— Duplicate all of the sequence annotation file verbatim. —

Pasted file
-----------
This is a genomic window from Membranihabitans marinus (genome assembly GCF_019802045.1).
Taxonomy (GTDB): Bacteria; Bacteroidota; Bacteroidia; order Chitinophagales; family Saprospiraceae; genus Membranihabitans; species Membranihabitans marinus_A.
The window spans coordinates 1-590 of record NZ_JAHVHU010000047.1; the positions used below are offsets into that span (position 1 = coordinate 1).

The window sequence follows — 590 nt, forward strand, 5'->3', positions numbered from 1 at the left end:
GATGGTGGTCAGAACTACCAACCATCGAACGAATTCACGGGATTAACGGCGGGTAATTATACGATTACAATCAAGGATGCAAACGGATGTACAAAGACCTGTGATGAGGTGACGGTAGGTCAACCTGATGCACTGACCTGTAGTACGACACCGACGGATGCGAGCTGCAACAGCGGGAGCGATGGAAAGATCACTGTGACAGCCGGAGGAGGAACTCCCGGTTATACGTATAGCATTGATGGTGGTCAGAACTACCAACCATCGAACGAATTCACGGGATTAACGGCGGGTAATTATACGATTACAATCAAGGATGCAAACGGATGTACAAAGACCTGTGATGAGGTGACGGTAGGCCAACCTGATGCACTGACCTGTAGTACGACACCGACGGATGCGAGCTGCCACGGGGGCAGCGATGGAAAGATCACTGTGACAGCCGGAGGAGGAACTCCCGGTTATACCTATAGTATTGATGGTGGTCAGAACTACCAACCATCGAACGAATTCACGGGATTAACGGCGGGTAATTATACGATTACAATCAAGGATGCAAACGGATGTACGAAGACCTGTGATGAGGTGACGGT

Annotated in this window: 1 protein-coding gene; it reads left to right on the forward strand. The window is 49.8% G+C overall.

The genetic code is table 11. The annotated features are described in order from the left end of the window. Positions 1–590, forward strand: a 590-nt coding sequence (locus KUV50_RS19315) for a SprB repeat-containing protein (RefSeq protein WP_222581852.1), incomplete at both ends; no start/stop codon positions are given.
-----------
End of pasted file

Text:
This is a genomic window from Membranihabitans marinus (genome assembly GCF_019802045.1).
Taxonomy (GTDB): Bacteria; Bacteroidota; Bacteroidia; order Chitinophagales; family Saprospiraceae; genus Membranihabitans; species Membranihabitans marinus_A.
The window spans coordinates 1-590 of record NZ_JAHVHU010000047.1; the positions used below are offsets into that span (position 1 = coordinate 1).

The window sequence follows — 590 nt, forward strand, 5'->3', positions numbered from 1 at the left end:
GATGGTGGTCAGAACTACCAACCATCGAACGAATTCACGGGATTAACGGCGGGTAATTATACGATTACAATCAAGGATGCAAACGGATGTACAAAGACCTGTGATGAGGTGACGGTAGGTCAACCTGATGCACTGACCTGTAGTACGACACCGACGGATGCGAGCTGCAACAGCGGGAGCGATGGAAAGATCACTGTGACAGCCGGAGGAGGAACTCCCGGTTATACGTATAGCATTGATGGTGGTCAGAACTACCAACCATCGAACGAATTCACGGGATTAACGGCGGGTAATTATACGATTACAATCAAGGATGCAAACGGATGTACAAAGACCTGTGATGAGGTGACGGTAGGCCAACCTGATGCACTGACCTGTAGTACGACACCGACGGATGCGAGCTGCCACGGGGGCAGCGATGGAAAGATCACTGTGACAGCCGGAGGAGGAACTCCCGGTTATACCTATAGTATTGATGGTGGTCAGAACTACCAACCATCGAACGAATTCACGGGATTAACGGCGGGTAATTATACGATTACAATCAAGGATGCAAACGGATGTACGAAGACCTGTGATGAGGTGACGGT

Annotated in this window: 1 protein-coding gene; it reads left to right on the forward strand. The window is 49.8% G+C overall.

The genetic code is table 11. The annotated features are described in order from the left end of the window. Positions 1–590, forward strand: a 590-nt coding sequence (locus KUV50_RS19315) for a SprB repeat-containing protein (RefSeq protein WP_222581852.1), incomplete at both ends; no start/stop codon positions are given.